The World Rowing Championships (WRCH) began this weekend, and it’s an even bigger deal than usual for many of us because, for the first time over 20 years, it’s taking place in the United States. Not only that — it’s right in the Sarasota area where I live! (Want to follow along with what I’ve seen? Get thee over to Instagram!)
The WRCH, taking place until October 1, brings together 1700 athletes from over 60 countries — along with thousands of spectators. Competition includes youth regional challenges, para-rowing, men, women, with sculls (boats) ranging from singles to eights. If you’re in the area, you can still pick up tickets, and even if you’re not, you can follow along using the app.
Now, the championships bring together the best of the best — but there are a lot more rowers out there of all ages and levels. Masters (meaning adults) rowing is big enough in my area that there are multiple teams! In fact, one of my close friends, Holly Weber, is a rower who recently competed in a few events at the 2017 USRowing Rowing Masters National Championships, so I hit her up (i.e. supplied her with a big ass salad and wine) to learn a little bit about the sport. Here’s what I learned.
There’s a decent chance that you can find a club in your area. You can check out a map of USRowing clubs here, and while not every state is represented, you might be surprised by how many landlocked states have options!
Interested? You should try it. Seriously. You might watch the Olympics (or World Championships) and assume you need to be tall and muscular, but that’s really not the case, even among highly competitive masters rowing teams. Holly insists that there are all body types involved in hers, as well as ages and backgrounds. Some people join after rowing in high school or college. Others learn the sport in their 70s. And there’s a place for everyone!
Rowing teaches you about a lot more than how to move a boat through water. Sure, there’s a fair amount of body awareness and muscle memory you’re taught, but it goes well beyond the physical. Holly said that rowing has taught her a lot about being patient. “You want to have the perfect stroke immediately, but it takes time and practice — and you still probably won’t ever have the perfect stroke.”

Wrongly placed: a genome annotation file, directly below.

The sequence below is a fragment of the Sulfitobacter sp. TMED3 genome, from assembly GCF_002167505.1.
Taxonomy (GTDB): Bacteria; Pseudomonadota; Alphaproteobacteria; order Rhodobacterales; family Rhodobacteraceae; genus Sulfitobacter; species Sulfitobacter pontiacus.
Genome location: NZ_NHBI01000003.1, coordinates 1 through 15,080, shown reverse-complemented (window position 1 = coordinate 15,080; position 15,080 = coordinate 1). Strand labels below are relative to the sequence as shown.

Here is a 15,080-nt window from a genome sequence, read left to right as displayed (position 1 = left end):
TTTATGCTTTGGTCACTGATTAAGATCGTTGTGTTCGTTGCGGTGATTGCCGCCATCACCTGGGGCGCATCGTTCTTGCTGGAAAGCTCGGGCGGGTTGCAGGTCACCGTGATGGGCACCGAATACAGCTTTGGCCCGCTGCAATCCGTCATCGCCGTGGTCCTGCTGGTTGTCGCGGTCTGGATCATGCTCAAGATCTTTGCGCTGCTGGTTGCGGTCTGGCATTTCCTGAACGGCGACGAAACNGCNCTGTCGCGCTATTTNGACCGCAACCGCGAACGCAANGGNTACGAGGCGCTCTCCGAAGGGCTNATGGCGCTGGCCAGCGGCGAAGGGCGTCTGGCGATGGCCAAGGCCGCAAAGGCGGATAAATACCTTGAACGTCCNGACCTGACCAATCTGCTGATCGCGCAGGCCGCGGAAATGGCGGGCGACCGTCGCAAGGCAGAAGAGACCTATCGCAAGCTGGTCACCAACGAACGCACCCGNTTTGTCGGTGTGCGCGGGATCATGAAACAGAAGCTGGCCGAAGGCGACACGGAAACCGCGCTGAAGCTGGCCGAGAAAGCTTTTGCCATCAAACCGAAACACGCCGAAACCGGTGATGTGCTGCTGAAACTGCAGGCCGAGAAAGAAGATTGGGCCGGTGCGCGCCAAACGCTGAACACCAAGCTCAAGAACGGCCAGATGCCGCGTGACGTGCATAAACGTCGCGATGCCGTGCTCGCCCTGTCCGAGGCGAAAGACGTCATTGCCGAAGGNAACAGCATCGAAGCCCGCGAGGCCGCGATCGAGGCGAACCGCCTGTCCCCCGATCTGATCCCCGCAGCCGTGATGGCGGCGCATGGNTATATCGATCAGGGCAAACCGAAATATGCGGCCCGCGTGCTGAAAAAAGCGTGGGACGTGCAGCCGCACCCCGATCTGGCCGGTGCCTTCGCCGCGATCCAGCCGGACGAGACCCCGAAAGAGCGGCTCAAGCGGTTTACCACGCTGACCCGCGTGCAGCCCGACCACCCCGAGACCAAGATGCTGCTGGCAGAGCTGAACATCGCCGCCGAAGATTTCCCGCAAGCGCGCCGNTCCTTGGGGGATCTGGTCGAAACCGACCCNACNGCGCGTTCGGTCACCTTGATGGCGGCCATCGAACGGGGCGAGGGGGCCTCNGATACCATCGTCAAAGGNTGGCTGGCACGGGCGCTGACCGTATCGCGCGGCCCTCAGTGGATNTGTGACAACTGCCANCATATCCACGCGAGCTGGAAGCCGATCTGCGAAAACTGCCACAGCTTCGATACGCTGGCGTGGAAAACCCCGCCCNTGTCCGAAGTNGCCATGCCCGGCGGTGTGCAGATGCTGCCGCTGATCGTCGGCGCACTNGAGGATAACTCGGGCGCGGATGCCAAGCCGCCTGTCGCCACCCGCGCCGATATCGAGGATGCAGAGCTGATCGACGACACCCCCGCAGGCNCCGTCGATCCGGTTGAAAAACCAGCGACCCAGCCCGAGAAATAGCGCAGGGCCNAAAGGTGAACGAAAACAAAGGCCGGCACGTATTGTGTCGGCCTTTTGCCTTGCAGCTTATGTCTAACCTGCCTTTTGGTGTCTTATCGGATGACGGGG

She also shared that it’s taught her some important lessons about dealing with people. If you’re rowing with seven other people, chances are good you won’t absolutely love every single one of them as a person. But as a teammate, you have to support, respect, and encourage them — their success is your success.
You can’t help but form bonds. Some of Holly’s rowing friends are among her closest because of the shared experiences. When you’ve met multiple mornings a week — early, early mornings, I should say — and worked toward a common goal, you will form friendships, perhaps with people you wouldn’t otherwise have gotten a chance to know.
It’s a commitment. If you’re rowing on a team, it means you have to be there for team practices. In Holly’s experience, attending about three workouts a week is typically the minimum, and often, those practices are very early in the morning because that’s when the water tends to be at its best. However, if you’re not a morning person, don’t let that discourage you — talk to the clubs in your area to see if there are other options.
It’s a joy and pain like you won’t experience elsewhere. If you’ve ever hit the rowing machine (which, according to Holly, is a pretty darn accurate replacement for rowing in a scull) and given it all you’ve got, it probably won’t shock you to know that this is a serious full-body workout. Your legs take the brunt, but your core, arms, shoulders and upper back all have to engage — over and over and over — in order to keep the pace. Summer is for shorter races, winter is for longer ones (just like running), but each distance brings with it its own fun and challenges. Yes, it’s low-impact — so can be an awesome replacement for runners who can’t hit the pavement any longer — but it’s hardcore.
So, what do you say? Anybody out there think rowing is worth a try? —Kristen